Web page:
SANTA CLARA, Calif. -- After less than two days of deliberations, a jury of eleven women and one man returned a unanimous decision in favor of IBM Corp. in a four-month long civil suit about toxic chemical exposure.
Two former IBM hard drive workers alleged they got systemic chemical poisoning from toxic chemicals at IBM's Cottle Road plant in San Jose during the period from 1960-1980. They claimed IBM knew about the poisoning, hid details of it and let their injuries worsen and cause cancers.
The jury was asked to answer six questions relating to the allegations in Santa Clara Superior Court here. All twelve jurors answered no to the very first qurestion of whether Alida Hernandez and James Moore had sustained chemical poisoning.
After answering no to the first question, jurors were not required to answer subsequent questions on the verdict form. Only nine of the twelve jurors needed to agree to render a decision in favor of IBM.
The decision marks a blow to the Alexander, Hawes and Audet law firm that tried to establish, among other issues, a diagnosis of systemic chemical poisoning due to repeated exposure to relatively low amounts of chemicals including acetone, isopropyl alcohol, epoxy resins and mixtures of those and other chemicals over an extended period of time.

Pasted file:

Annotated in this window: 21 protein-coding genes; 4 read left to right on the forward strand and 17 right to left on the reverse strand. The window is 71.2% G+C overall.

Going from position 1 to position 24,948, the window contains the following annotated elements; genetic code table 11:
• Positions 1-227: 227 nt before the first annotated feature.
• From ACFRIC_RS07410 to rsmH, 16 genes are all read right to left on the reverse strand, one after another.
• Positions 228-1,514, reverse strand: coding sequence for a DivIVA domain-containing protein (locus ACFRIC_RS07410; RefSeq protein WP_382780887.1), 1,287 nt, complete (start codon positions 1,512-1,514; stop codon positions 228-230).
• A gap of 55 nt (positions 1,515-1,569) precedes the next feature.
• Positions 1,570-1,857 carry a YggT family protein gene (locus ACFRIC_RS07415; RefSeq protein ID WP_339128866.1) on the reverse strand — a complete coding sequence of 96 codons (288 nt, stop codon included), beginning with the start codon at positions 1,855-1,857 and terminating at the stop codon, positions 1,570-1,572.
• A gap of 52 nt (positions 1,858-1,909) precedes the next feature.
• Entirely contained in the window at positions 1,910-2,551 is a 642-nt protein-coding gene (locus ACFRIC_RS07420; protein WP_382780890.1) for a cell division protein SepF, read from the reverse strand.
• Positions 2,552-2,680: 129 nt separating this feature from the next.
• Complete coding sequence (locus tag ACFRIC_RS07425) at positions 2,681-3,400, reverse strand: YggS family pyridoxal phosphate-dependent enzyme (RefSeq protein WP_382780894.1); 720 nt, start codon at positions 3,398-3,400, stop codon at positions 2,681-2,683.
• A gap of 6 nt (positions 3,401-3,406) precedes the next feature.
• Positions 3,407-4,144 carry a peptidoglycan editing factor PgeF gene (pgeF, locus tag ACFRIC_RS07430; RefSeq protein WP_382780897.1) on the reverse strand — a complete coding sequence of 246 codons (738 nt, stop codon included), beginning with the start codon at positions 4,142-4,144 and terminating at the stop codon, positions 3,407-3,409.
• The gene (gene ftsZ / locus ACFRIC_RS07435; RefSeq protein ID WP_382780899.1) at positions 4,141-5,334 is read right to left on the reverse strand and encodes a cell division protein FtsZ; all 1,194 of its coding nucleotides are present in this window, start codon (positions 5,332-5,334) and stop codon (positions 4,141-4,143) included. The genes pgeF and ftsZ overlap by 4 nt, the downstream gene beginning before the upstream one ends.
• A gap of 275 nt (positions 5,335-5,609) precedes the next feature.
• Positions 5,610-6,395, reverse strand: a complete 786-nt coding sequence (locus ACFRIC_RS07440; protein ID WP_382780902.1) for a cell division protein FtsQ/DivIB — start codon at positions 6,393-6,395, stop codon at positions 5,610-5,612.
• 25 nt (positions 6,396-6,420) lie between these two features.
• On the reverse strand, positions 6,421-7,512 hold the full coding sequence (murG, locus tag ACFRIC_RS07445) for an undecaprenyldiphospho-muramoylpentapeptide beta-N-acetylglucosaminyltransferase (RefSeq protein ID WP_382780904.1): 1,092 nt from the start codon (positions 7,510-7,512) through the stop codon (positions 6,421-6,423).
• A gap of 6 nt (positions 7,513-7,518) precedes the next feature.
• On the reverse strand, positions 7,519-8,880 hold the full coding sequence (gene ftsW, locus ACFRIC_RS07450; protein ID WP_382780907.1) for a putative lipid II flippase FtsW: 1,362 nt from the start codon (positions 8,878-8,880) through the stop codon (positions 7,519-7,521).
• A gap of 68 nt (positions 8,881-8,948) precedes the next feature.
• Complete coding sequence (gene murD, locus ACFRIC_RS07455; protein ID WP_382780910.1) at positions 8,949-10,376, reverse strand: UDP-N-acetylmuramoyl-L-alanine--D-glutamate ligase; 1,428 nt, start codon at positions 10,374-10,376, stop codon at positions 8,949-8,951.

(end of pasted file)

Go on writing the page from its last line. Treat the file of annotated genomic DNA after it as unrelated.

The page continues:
Plaintiffs had presented experts in toxicology and occupational medicine to try to establish their claims of chemical poisoning. IBM presented its own experts who refute the diagnosis.
"We were handcuffed in presenting evidence because California law does not protect workers working with carcinogens," said plaintiff's attorney Richard Alexander, who said the firm is looking forward to trying the next case starting March 2nd in New York.
In that case in Westchester County, NY a former IBM worker alleges chemicals caused birth defects in her daughter. Plaintiffs will be able to present a wider set of evidence in the New York case, according to attorney Alexander.
The California case was based on an exception to California labor code that allows employees to bring civil suit when an employer knowingly aggrevates a workplace injury and hides knowledge of what it is doing.